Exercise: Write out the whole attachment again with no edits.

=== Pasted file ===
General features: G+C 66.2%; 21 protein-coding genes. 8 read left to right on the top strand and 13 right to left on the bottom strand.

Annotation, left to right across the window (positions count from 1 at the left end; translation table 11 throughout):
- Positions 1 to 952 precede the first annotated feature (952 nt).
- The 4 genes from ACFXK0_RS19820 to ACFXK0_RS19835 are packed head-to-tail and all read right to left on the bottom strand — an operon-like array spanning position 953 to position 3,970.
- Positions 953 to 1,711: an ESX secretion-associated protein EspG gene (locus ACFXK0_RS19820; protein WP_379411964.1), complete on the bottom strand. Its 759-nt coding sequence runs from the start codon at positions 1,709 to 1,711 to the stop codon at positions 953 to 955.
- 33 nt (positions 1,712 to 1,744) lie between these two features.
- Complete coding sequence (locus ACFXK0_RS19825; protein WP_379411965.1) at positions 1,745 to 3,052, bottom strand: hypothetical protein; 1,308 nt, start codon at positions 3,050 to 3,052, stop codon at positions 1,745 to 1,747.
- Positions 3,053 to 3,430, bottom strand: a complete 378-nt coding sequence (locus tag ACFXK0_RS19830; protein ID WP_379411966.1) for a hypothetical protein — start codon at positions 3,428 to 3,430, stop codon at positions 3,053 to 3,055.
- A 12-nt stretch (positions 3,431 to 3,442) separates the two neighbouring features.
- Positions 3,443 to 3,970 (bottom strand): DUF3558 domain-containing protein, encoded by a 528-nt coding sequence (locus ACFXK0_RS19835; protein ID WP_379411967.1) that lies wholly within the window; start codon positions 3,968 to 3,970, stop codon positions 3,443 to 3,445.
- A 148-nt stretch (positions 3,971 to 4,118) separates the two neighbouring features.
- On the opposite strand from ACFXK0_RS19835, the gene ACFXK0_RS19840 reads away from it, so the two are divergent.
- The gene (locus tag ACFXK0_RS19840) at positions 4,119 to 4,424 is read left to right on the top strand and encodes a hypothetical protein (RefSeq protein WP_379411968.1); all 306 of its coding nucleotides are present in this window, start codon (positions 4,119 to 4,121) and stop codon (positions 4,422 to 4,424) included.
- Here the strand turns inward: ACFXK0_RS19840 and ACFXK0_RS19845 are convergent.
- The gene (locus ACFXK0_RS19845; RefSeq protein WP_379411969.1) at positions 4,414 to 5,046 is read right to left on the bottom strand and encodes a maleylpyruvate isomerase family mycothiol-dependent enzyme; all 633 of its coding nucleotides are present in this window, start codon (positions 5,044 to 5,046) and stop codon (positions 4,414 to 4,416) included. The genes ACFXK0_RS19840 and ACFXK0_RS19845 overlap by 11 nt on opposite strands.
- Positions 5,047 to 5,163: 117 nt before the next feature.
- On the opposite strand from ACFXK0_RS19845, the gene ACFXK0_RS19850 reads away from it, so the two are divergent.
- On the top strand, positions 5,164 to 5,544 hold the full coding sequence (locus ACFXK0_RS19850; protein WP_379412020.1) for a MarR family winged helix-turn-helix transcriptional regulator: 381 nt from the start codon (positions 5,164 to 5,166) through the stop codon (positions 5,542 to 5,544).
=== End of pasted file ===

General features: G+C 66.2%; 21 protein-coding genes. 8 read left to right on the top strand and 13 right to left on the bottom strand.

Annotation, left to right across the window (positions count from 1 at the left end; translation table 11 throughout):
- Positions 1 to 952 precede the first annotated feature (952 nt).
- The 4 genes from ACFXK0_RS19820 to ACFXK0_RS19835 are packed head-to-tail and all read right to left on the bottom strand — an operon-like array spanning position 953 to position 3,970.
- Positions 953 to 1,711: an ESX secretion-associated protein EspG gene (locus ACFXK0_RS19820; protein WP_379411964.1), complete on the bottom strand. Its 759-nt coding sequence runs from the start codon at positions 1,709 to 1,711 to the stop codon at positions 953 to 955.
- 33 nt (positions 1,712 to 1,744) lie between these two features.
- Complete coding sequence (locus ACFXK0_RS19825; protein WP_379411965.1) at positions 1,745 to 3,052, bottom strand: hypothetical protein; 1,308 nt, start codon at positions 3,050 to 3,052, stop codon at positions 1,745 to 1,747.
- Positions 3,053 to 3,430, bottom strand: a complete 378-nt coding sequence (locus tag ACFXK0_RS19830; protein ID WP_379411966.1) for a hypothetical protein — start codon at positions 3,428 to 3,430, stop codon at positions 3,053 to 3,055.
- A 12-nt stretch (positions 3,431 to 3,442) separates the two neighbouring features.
- Positions 3,443 to 3,970 (bottom strand): DUF3558 domain-containing protein, encoded by a 528-nt coding sequence (locus ACFXK0_RS19835; protein ID WP_379411967.1) that lies wholly within the window; start codon positions 3,968 to 3,970, stop codon positions 3,443 to 3,445.
- A 148-nt stretch (positions 3,971 to 4,118) separates the two neighbouring features.
- On the opposite strand from ACFXK0_RS19835, the gene ACFXK0_RS19840 reads away from it, so the two are divergent.
- The gene (locus tag ACFXK0_RS19840) at positions 4,119 to 4,424 is read left to right on the top strand and encodes a hypothetical protein (RefSeq protein WP_379411968.1); all 306 of its coding nucleotides are present in this window, start codon (positions 4,119 to 4,121) and stop codon (positions 4,422 to 4,424) included.
- Here the strand turns inward: ACFXK0_RS19840 and ACFXK0_RS19845 are convergent.
- The gene (locus ACFXK0_RS19845; RefSeq protein WP_379411969.1) at positions 4,414 to 5,046 is read right to left on the bottom strand and encodes a maleylpyruvate isomerase family mycothiol-dependent enzyme; all 633 of its coding nucleotides are present in this window, start codon (positions 5,044 to 5,046) and stop codon (positions 4,414 to 4,416) included. The genes ACFXK0_RS19840 and ACFXK0_RS19845 overlap by 11 nt on opposite strands.
- Positions 5,047 to 5,163: 117 nt before the next feature.
- On the opposite strand from ACFXK0_RS19845, the gene ACFXK0_RS19850 reads away from it, so the two are divergent.
- On the top strand, positions 5,164 to 5,544 hold the full coding sequence (locus ACFXK0_RS19850; protein WP_379412020.1) for a MarR family winged helix-turn-helix transcriptional regulator: 381 nt from the start codon (positions 5,164 to 5,166) through the stop codon (positions 5,542 to 5,544).